Full disclosure: I am a branding specialist. I’ve spent a good part of my adult career in communications, creating, managing and enforcing branding portfolios for various local governments and other public- and private-sector organizations.
With that said, i’ll add that my frustration with the Town of Osoyoos’ new welcome signage is likely more acute than that experienced by the average bear. I will more quickly recognize nuances (and shortcomings) and have a more pronounced reaction.
I’ve written already about the selection process for the new signage and later about my concerns for the initial presentation. Now I’m compelled to share frustration with what is more and more looking like the final product.
In a nutshell, the signs contravene the Town of Osoyoos’ Brand Identity Guidelines — which are, in fact, standards that include the expressed direction the brand must not be “altered, adapted or changed in any way whatsoever and must retain their original colours and proportions.”
Those Guidelines also speak to typefaces, sizing of logos and wordmarks and provide specific instruction on how to use both horizontal and vertical applications — including background combinations.
The colours, by the way, represent the local elements that when combined uniquely define Osoyoos: sun, sagebrush, lake and mountain.
The Guidelines go back to February 2008, when Osoyoos branded itself with the “Canada’s Warmest Welcome” moniker — which the Town later trademarked — and followed “a great deal of input from local residents and business people.”
Mayor Sue McKortoff, when asked last fall why the Osoyoos community wasn’t more actively engaged in selecting the new signage, pointed to that 2007-08 process, saying the community had already had a significant say in how Osoyoos would be branded.
When a Town partner requests a copy of the Brand Guidelines document — yes, a handbook exists — it is, to quote CAO Barry Romanko, “not usually issued without a signed agreement pertaining to [the brand guidelines] use.”
When I asked for a copy of the Guidelines, I received instruction to use them only for “information purposes.”
That would suggest the Town takes its branding very seriously.
So why is it allowing that branding to be fudged with one of its largest, more visible applications?
Its welcome signage.
The winning signage design — approved by a four-member committee in November 2017 — called for the Town’s branding to be imposed on a dark blue background that is not one of the approved Osoyoos brand or complementary colours.
That, perhaps is where the problem began. The design looked good on paper. It did not translate well to production.
The placed signage employed the brand standard cyan colour — although probably not the proper colour — for the background and tagline colouring. The colour change made parts of the messaging difficult to read, the “so” in Osoyoos fading into the cyan background.
CAO Romanko said the signs would be repaired and they were.
The proposed solution, it appears, was to spray-paint the sagebrush-coloured letters white to match the rest of the lower-case letters in “Osoyoos” and leave the capital “O” in the golden yellow.
A fine solution, perhaps, except that such an application is not included in the brand standards document.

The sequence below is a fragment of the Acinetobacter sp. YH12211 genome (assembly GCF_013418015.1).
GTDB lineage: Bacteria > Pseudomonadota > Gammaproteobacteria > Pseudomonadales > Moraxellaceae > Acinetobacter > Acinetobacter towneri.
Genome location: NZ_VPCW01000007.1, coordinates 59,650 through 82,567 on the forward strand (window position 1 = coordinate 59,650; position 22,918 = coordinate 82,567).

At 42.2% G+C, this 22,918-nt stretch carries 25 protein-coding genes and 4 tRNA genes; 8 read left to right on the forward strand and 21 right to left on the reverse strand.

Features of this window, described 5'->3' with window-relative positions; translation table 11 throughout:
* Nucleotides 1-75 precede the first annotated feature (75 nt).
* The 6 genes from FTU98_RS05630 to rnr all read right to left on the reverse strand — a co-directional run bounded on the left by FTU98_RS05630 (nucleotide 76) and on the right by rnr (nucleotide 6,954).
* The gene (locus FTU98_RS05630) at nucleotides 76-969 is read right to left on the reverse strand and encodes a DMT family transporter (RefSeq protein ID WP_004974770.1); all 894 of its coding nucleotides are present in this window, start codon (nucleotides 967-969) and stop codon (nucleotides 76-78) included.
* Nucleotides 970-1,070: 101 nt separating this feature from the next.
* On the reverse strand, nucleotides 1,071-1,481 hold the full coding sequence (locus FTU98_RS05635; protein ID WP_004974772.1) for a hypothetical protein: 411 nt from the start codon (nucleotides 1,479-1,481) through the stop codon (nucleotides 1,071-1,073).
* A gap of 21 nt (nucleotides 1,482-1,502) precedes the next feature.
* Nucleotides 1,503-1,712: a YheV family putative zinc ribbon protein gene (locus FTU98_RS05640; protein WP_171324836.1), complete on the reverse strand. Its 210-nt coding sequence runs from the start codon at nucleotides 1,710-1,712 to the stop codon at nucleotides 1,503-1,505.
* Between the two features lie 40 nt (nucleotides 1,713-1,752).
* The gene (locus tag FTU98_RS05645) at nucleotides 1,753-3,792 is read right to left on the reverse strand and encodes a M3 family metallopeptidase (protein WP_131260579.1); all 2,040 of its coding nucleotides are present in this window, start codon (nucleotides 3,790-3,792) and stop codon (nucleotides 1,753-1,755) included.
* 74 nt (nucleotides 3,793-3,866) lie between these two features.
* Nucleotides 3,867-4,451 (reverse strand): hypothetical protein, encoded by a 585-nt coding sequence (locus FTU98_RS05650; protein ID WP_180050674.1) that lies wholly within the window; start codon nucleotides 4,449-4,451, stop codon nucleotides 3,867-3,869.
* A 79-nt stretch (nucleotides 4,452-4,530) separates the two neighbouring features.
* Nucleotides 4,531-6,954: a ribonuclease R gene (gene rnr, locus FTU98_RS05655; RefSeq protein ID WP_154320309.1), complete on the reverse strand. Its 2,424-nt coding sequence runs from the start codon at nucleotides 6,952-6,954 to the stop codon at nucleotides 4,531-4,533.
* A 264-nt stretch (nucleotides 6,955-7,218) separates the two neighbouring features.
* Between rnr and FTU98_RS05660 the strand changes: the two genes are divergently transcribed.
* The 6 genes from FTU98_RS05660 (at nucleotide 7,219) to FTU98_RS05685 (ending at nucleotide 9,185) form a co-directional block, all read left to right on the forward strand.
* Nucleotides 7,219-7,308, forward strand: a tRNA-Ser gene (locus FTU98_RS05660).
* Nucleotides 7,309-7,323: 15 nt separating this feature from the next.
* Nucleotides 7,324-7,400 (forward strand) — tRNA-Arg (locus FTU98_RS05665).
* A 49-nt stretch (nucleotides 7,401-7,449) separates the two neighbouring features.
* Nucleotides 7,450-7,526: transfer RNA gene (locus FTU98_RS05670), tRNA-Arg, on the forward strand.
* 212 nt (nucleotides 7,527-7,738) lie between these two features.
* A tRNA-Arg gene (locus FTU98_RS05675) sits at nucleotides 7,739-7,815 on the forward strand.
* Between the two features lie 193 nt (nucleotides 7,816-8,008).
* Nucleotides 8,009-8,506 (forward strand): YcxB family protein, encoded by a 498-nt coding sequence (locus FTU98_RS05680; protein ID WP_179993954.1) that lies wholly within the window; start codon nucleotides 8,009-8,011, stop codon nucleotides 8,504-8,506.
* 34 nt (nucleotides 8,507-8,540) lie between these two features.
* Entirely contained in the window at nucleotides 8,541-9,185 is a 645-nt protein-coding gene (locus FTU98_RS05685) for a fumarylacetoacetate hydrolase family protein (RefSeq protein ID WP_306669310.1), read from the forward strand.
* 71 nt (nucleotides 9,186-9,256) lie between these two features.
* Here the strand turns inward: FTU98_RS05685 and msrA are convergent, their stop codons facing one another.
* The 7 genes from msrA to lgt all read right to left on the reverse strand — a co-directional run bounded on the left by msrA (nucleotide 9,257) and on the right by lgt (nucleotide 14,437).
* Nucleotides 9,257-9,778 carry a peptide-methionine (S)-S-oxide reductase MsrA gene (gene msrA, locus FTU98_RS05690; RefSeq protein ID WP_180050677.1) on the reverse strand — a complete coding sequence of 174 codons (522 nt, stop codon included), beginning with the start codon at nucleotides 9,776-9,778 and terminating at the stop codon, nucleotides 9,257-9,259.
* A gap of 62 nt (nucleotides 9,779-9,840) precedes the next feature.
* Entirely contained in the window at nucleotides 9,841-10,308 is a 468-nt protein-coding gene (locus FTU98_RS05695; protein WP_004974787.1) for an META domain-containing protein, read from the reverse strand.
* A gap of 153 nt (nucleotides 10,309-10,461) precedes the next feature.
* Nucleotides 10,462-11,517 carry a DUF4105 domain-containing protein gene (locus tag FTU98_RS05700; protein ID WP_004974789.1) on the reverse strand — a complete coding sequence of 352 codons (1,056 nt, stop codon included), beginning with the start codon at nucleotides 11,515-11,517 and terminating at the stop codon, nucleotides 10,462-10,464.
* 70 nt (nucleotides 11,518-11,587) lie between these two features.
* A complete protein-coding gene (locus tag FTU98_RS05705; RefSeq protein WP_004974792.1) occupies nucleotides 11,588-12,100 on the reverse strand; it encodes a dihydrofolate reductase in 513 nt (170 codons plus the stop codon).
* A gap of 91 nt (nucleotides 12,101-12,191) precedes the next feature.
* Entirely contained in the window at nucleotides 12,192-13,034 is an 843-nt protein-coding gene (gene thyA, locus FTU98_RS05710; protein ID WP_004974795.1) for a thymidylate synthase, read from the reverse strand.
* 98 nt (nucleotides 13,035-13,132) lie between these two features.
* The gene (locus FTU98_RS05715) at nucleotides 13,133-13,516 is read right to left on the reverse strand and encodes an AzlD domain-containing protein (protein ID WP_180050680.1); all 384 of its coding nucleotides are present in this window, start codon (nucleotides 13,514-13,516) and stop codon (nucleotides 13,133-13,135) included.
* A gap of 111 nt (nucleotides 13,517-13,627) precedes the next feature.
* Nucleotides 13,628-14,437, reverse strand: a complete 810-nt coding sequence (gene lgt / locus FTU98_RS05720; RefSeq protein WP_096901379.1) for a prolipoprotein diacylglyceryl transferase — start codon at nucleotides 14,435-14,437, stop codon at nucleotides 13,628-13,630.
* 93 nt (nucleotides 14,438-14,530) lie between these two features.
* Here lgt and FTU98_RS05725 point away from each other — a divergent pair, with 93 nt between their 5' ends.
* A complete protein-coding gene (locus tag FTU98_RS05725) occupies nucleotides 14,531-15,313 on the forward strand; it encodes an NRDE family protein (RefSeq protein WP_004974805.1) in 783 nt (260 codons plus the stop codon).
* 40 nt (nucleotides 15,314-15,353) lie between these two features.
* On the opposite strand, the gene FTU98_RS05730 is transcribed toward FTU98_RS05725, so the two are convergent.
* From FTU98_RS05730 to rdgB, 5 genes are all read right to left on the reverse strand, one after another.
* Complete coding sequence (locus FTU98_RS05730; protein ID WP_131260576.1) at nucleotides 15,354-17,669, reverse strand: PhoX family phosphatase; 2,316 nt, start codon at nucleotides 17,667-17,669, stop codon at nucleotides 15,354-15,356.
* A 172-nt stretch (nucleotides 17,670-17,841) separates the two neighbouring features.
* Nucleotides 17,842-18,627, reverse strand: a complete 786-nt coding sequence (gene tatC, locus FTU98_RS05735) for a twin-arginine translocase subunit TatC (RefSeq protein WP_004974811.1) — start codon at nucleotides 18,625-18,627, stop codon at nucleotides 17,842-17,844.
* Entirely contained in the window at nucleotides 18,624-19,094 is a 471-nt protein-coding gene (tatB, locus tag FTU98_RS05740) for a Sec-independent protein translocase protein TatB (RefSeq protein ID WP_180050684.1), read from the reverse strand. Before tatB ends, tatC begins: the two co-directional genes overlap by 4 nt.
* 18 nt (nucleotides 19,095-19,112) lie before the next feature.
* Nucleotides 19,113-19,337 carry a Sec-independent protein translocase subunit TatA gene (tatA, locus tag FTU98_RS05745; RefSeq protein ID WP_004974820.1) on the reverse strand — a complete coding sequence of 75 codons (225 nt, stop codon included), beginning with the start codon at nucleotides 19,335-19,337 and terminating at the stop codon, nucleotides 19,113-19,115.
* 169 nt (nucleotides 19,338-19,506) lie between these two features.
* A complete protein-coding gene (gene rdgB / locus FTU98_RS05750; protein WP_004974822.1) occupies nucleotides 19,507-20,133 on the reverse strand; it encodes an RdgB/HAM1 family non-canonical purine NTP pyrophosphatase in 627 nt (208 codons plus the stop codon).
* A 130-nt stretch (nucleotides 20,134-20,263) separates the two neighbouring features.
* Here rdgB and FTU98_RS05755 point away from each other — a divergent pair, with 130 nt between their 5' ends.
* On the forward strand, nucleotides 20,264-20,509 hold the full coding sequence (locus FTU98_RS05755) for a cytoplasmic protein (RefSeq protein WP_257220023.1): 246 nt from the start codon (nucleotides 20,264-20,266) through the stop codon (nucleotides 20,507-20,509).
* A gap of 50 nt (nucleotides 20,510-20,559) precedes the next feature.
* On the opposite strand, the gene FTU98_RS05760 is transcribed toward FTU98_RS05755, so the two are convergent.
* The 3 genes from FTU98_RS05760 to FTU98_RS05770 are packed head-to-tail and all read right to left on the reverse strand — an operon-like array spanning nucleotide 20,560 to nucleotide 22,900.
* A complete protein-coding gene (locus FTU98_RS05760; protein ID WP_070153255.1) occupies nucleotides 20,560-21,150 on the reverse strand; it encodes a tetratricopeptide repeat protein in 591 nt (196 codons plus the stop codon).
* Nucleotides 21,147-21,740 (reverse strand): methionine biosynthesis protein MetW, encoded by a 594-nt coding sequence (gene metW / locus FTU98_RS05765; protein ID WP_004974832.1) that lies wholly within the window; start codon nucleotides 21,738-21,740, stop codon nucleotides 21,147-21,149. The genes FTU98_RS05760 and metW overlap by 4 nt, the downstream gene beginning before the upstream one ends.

The Guidelines allow for the full-colour wordmark to be placed on the cyan background or, in the alternative, an all-white lettered wordmark to be placed on the same background.
It does not speak to the combination of golden yellow and white currently in place on the signage.
Some might ask, what’s the big deal? The “O” stands out — much like our sun — and the rest of the lettering is almost brand-accurate.
Close enough, right?
Except that, if we can accept a minor change in the branding colours, why stop there? Would it not be OK to occasionally start using a more assertive Impact for our community font?
Or maybe a trendy Curlz?
Or how about we define ourselves as delivering Canada’s Balmiest, Sweatiest or Stickiest Welcome — all being adjectives that are synonymous with “Warmest?”
Where do we draw the line?
Consider as well that the Town spent more than $146,000 to have the signs designed and placed. Doesn’t our community deserve full value for the dollars paid and not something that’s “close enough?”
As I said previously, a community’s signage is a manifestation of its character and culture.
Signs are artifacts and symbols that express values, standards and ideology. They create a sense of solidarity — “I live here,” the signs announce as they enclose those who live within them.
“And I’m proud to live here.”
Similarly, brand standards define the Town’s image and identity, both tangible and intangible. They express values and philosophies that should be endorsed by the highest levels of the organization’s leadership.
Just as Financial Services director Jim Zakall would go to the mat to protect the integrity of the Town’s finances and Gina MacKay would stand firm against casual encroachments on existing zoning requirements, so should the organization stand up for its branding.
As much as it would be a considerable frustration for the contractor tasked with designing and delivering the signage (after most likely receiving a copy of the brand standards and signing an agreement to ensure its proper use), the current signs should come down, be properly constituted to reflect accurately the Osoyoos branding and then go back up.